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Buddhadharma : Winter 2009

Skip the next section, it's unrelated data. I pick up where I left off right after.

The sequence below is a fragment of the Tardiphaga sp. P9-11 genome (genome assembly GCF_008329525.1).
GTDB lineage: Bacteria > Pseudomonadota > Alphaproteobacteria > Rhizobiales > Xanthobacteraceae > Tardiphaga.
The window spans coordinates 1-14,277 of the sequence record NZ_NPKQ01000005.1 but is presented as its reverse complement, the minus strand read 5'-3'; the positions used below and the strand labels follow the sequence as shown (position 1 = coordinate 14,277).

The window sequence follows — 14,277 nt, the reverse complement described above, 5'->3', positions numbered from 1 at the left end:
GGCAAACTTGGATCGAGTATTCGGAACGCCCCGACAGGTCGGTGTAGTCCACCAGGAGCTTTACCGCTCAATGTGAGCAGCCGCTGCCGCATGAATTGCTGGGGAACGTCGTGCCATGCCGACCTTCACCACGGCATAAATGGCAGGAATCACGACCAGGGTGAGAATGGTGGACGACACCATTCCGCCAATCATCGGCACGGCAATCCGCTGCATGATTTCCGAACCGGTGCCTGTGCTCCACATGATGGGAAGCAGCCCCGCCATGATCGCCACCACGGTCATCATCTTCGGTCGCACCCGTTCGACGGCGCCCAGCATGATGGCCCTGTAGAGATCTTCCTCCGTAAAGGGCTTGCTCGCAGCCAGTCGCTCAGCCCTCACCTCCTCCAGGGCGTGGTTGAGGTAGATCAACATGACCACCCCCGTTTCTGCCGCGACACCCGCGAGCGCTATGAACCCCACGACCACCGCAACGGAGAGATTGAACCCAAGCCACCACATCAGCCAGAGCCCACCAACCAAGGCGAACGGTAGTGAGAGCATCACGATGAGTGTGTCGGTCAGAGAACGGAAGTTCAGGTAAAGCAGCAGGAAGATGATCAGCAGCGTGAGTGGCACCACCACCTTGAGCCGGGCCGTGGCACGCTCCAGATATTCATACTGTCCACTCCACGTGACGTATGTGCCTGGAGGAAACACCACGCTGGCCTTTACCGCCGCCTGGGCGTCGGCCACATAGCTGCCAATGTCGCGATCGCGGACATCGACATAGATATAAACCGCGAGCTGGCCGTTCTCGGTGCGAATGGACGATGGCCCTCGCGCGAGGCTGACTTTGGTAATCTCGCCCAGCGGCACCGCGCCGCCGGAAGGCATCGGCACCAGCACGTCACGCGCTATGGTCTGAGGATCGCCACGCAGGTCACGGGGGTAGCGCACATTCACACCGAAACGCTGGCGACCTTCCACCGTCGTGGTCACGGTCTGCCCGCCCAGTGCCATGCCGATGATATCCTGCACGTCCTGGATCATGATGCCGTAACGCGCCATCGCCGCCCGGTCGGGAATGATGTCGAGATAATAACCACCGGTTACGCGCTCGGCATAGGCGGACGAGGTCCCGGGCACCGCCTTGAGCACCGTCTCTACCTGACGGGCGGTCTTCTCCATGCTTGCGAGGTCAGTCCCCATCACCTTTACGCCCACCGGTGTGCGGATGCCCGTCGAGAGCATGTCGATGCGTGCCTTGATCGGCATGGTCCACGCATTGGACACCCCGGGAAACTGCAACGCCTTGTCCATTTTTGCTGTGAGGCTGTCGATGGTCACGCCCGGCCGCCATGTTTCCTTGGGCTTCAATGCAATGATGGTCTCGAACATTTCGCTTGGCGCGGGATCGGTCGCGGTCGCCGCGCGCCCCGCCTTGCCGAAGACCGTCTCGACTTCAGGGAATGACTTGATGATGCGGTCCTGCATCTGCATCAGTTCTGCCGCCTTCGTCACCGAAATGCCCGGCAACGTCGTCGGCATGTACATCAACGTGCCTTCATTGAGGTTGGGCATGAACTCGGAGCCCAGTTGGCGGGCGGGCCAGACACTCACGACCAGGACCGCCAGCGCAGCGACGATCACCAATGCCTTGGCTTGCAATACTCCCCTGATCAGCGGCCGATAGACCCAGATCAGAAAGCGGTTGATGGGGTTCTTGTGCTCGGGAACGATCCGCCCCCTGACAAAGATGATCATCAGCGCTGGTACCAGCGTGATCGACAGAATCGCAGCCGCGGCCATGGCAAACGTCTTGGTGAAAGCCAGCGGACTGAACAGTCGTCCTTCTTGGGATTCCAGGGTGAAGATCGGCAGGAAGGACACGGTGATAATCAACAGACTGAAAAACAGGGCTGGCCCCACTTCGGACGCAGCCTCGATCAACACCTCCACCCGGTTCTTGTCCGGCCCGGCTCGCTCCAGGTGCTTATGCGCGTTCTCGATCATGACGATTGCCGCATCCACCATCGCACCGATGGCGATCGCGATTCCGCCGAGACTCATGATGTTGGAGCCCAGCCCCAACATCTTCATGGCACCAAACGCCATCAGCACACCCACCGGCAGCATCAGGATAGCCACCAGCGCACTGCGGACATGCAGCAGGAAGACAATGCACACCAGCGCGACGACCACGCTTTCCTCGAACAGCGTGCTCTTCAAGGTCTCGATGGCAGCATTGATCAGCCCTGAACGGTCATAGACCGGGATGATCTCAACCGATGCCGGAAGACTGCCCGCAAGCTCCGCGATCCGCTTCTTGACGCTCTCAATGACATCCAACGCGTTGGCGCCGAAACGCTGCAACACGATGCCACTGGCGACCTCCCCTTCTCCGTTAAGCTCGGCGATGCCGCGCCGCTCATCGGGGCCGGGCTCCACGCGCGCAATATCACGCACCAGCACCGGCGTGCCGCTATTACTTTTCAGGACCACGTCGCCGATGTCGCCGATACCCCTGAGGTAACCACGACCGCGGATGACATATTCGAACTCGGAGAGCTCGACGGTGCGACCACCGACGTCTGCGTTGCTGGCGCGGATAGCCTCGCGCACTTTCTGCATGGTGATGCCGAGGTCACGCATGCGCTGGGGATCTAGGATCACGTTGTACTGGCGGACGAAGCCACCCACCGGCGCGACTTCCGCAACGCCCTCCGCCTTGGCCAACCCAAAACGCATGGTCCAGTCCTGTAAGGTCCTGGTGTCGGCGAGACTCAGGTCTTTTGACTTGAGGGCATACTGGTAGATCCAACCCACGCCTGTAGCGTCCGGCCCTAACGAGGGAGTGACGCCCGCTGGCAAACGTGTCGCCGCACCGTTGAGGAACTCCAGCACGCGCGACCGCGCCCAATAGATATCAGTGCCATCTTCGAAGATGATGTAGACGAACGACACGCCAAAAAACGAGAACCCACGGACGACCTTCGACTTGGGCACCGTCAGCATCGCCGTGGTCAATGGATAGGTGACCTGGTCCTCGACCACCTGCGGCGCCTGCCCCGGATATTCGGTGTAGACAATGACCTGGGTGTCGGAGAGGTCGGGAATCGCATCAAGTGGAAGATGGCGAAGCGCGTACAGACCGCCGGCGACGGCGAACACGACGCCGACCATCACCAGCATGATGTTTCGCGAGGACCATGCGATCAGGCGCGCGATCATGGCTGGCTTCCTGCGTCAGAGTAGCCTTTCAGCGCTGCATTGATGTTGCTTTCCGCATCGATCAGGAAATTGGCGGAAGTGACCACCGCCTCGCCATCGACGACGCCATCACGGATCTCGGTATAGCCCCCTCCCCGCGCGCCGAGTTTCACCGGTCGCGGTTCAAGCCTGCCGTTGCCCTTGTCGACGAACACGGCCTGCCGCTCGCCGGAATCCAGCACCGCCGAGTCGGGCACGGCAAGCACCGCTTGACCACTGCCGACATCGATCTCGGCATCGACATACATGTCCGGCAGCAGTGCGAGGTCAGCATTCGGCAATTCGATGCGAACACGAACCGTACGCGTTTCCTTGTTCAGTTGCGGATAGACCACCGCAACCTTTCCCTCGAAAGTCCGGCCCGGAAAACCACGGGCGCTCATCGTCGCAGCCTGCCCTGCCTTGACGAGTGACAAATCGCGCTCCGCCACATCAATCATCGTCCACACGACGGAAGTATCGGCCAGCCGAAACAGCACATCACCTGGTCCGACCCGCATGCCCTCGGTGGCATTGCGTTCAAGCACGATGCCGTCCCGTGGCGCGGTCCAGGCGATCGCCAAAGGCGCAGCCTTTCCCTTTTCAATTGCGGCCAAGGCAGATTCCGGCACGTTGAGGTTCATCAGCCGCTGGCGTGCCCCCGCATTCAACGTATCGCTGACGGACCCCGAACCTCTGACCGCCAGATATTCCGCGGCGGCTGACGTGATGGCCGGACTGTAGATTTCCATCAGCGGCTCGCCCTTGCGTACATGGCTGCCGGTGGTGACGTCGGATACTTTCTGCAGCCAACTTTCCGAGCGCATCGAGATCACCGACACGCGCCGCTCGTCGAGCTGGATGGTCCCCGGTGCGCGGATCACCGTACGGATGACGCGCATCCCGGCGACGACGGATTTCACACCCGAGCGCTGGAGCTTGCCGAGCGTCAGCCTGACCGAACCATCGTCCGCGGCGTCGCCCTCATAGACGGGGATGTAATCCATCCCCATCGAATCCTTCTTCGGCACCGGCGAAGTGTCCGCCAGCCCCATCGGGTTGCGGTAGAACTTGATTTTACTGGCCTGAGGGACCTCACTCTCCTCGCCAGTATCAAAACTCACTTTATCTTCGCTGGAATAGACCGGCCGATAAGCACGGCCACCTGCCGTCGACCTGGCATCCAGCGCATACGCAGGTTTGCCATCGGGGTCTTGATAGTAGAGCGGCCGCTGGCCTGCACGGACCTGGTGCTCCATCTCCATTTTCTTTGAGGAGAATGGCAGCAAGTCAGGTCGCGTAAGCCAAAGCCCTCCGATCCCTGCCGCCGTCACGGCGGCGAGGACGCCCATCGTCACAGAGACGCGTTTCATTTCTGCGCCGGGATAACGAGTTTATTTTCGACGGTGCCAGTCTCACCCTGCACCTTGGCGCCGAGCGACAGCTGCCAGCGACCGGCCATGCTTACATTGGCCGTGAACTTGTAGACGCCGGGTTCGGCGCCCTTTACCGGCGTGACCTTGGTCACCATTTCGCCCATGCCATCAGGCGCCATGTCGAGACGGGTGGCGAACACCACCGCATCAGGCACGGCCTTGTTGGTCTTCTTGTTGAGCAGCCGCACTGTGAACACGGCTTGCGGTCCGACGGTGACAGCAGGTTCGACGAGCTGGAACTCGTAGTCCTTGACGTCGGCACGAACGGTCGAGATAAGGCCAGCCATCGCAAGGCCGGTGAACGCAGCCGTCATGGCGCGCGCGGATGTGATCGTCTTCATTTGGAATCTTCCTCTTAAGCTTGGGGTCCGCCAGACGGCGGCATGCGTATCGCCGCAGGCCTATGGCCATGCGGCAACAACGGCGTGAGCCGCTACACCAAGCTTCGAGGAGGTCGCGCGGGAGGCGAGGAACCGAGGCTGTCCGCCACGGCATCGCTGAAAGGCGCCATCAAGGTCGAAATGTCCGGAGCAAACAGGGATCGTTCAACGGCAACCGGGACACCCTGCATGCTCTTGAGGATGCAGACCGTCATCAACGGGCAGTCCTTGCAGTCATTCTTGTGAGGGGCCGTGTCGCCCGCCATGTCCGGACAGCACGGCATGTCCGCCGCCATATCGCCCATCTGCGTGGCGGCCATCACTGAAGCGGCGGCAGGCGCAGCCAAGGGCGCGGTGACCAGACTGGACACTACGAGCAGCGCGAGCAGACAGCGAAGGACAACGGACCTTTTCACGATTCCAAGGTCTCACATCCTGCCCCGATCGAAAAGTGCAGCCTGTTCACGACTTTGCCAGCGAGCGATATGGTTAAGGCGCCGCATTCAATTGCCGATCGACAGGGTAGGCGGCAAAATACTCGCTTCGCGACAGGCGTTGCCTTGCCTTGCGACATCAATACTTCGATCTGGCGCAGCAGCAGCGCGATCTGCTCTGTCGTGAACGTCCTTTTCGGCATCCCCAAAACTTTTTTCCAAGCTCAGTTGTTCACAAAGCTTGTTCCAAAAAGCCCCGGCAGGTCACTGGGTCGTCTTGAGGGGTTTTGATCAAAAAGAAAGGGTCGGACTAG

buddhadharma: the practitioner’s quarterly winter 2 0 09 34 collaboration with quantum physicist David Bohm, who also had a theory on the holographic nature of the universe. Michael Talbot, author of The Elegant Universe, comments on this collaboration, saying that when you put the two theo- ries together—a holographic brain and a holographic uni- verse—what you end up with is a holographic blur. In other words, the concreteness of the world, its physical reality, is but a secondary reality, and the primary reality is actually a holographic blur of frequencies that the brain selectively picks up and mathematically transforms into sensory perception. But this then begs the question, what becomes of objective reality? Talbot says, “Put quite simply, it ceases to exist, just as the religions of the East have long upheld. The material world is maya, an illusion. And although we may think we are physical beings moving through a physical world, this too is an illusion. We are really receivers floating through a kaleidoscopic sea of frequency and what we extract from this sea and transform into physical reality is but one channel from many that can be extracted out of the hologram.” In the Mountains and Rivers Sutra, Dogen says: Thus, what different types of beings see is different, and we should reflect on this fact. Is it that there are various ways of seeing one object? Or is it that we have mistaken various images for one object? We should concentrate every effort on understanding this question, and then concentrate still more. Given this multitude of perspectives, it follows that the training on the way of practice and verification must also not be merely of one or two kinds, and the ultimate realm must have a thousand types and ten thousand kinds. We should reflect on our one-sided way of seeing and investigate ways of expanding our vision and experience of the world around us. The commentary says, “We generally regard a picture or work of art as a representation of some- thing else”—as an abstraction of some other reality other than the picture. Art has always been a medium through which human beings have sought to express this invisible reality, often through the expression of religious belief. A good por- tion of Western art produced over the last thousand years is overtly religious in content. It expresses the artist’s sense of the divine. It is, in fact, possible to say that all serious art is, in some sense, an attempt to articulate the ineffable. Taking this further, we can say that everything we do is part of that artistic expression. Liturgy is artistic expression. Oryoki, the formal taking of a meal, is artistic expression. We must keep in mind that we are always trying to express that which transcends everyday reality. This very fact, we could argue, makes that expression religious. Man Ray once said, “To reproduce is human, but to create is divine.” But is our creation the original or real thing? Is this the real Buddha? The com- mentary says, “We generally regard a picture or a work of art as a representation of something else, a symbol of that which is symbolized. But we should understand that the symbol and the symbolized are non-dual. The symbol is the symbolized.” Non-dual means not two. They are exactly the same. Exactly. Not similar, not like, not equivalent, not related to; exactly, precisely. Not two. “Haven’t you heard Master Dogen’s teaching? In the dharma, even metaphors are ultimate realities.” Statements like, “Mind is buddha; no mind, no buddha; the three worlds are nothing but mind; mountains and rivers are the word of ancient bud- dhas,” are all ultimate reality, the real thing. They’re not just metaphors. They are the voice of the Buddha, as if the Buddha was actually standing there proclaiming the dharma. They are ultimate reality. The real thing. “Thus,” the commentary goes on, “a picture is reality. Reality is a picture.” What does this mean to you? What does it mean to your practice, your understanding of yourself and the universe? How do you understand your own creative expression? “The transcendental reality that we point to in sutras, liturgy, and images, is in fact the sutras, liturgy, and images themselves.” Transcendent reality is this reality. Transcendent means exist- ing outside the material universe. I’m saying that it is just this. It is alive, it is hopping, it is informing our lives, transforming, healing, creating hell or creating peace, depending upon how we understand and practice it, how we combust our lives in accord with it. “The mythical and the real are one reality.” This is where mythology gets its power. Joseph Campbell once said: Religion and myth are stepsisters of truth; one probes with questions, the other spins out tales on gossamer threads, but both serve a common mystery.... The latest incarna- tion of Oedipus, the continued romance of Beauty and the Beast, stands this afternoon on the corner of 42nd Street and 5th Avenue, waiting for the traffic light to change. ©MOuntAInsAndRIveRsORdeRnAtIOnAlBuddhIstARchIves ➤ continued on page 85 John DaiDo Loori, roshi was the founder and abbot of Zen Mountain Monastery. a successor to hakuyu Taizan Maezumi roshi, he trained in rigorous koan Zen and in the subtle teachings of Master Dogen, and was a lineage holder in both the soto and rinzai schools. The case in this teaching is from Koans of the Way of Reality, a collection of cases compiled at Zen Mountain Monastery over the last twenty-eight years. it includes koans that appear in traditional collections as well as pieces taken from other sources and treated as koans because of their relevance for modern Western practitioners. RAchAellOORIROMeRO